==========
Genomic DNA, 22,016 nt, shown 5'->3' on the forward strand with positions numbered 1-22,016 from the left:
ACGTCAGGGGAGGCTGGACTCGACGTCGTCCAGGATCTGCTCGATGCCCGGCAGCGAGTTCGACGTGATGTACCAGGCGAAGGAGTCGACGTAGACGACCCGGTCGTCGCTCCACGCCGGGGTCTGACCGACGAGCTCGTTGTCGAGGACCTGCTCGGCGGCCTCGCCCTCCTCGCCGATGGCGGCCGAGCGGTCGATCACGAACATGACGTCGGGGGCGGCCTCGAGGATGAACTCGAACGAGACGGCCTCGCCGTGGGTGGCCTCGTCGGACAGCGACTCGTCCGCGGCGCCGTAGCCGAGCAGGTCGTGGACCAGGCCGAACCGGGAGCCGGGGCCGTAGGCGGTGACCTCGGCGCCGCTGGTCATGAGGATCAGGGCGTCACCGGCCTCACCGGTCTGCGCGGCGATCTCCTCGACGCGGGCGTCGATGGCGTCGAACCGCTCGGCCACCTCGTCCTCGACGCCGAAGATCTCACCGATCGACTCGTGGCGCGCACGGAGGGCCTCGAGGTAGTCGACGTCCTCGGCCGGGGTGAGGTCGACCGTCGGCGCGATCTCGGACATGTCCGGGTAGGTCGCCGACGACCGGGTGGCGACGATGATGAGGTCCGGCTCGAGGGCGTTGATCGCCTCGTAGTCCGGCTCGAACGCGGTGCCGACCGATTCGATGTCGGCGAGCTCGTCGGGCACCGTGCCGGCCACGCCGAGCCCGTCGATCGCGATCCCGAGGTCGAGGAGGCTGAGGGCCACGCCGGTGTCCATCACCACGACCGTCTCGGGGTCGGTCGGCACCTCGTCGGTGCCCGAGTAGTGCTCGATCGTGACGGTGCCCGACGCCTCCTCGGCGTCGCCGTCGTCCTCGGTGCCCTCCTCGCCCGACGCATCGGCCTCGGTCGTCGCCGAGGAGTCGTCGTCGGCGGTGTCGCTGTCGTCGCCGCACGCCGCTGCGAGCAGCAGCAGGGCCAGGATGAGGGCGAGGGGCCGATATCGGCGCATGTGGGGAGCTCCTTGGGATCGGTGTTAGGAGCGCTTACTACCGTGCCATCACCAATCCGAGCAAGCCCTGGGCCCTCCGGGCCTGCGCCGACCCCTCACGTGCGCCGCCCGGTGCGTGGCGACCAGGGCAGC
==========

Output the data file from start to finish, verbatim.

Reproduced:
Genomic DNA, 22,016 nt, shown 5'->3' on the forward strand with positions numbered 1-22,016 from the left:
ACGTCAGGGGAGGCTGGACTCGACGTCGTCCAGGATCTGCTCGATGCCCGGCAGCGAGTTCGACGTGATGTACCAGGCGAAGGAGTCGACGTAGACGACCCGGTCGTCGCTCCACGCCGGGGTCTGACCGACGAGCTCGTTGTCGAGGACCTGCTCGGCGGCCTCGCCCTCCTCGCCGATGGCGGCCGAGCGGTCGATCACGAACATGACGTCGGGGGCGGCCTCGAGGATGAACTCGAACGAGACGGCCTCGCCGTGGGTGGCCTCGTCGGACAGCGACTCGTCCGCGGCGCCGTAGCCGAGCAGGTCGTGGACCAGGCCGAACCGGGAGCCGGGGCCGTAGGCGGTGACCTCGGCGCCGCTGGTCATGAGGATCAGGGCGTCACCGGCCTCACCGGTCTGCGCGGCGATCTCCTCGACGCGGGCGTCGATGGCGTCGAACCGCTCGGCCACCTCGTCCTCGACGCCGAAGATCTCACCGATCGACTCGTGGCGCGCACGGAGGGCCTCGAGGTAGTCGACGTCCTCGGCCGGGGTGAGGTCGACCGTCGGCGCGATCTCGGACATGTCCGGGTAGGTCGCCGACGACCGGGTGGCGACGATGATGAGGTCCGGCTCGAGGGCGTTGATCGCCTCGTAGTCCGGCTCGAACGCGGTGCCGACCGATTCGATGTCGGCGAGCTCGTCGGGCACCGTGCCGGCCACGCCGAGCCCGTCGATCGCGATCCCGAGGTCGAGGAGGCTGAGGGCCACGCCGGTGTCCATCACCACGACCGTCTCGGGGTCGGTCGGCACCTCGTCGGTGCCCGAGTAGTGCTCGATCGTGACGGTGCCCGACGCCTCCTCGGCGTCGCCGTCGTCCTCGGTGCCCTCCTCGCCCGACGCATCGGCCTCGGTCGTCGCCGAGGAGTCGTCGTCGGCGGTGTCGCTGTCGTCGCCGCACGCCGCTGCGAGCAGCAGCAGGGCCAGGATGAGGGCGAGGGGCCGATATCGGCGCATGTGGGGAGCTCCTTGGGATCGGTGTTAGGAGCGCTTACTACCGTGCCATCACCAATCCGAGCAAGCCCTGGGCCCTCCGGGCCTGCGCCGACCCCTCACGTGCGCCGCCCGGTGCGTGGCGACCAGGGCAGC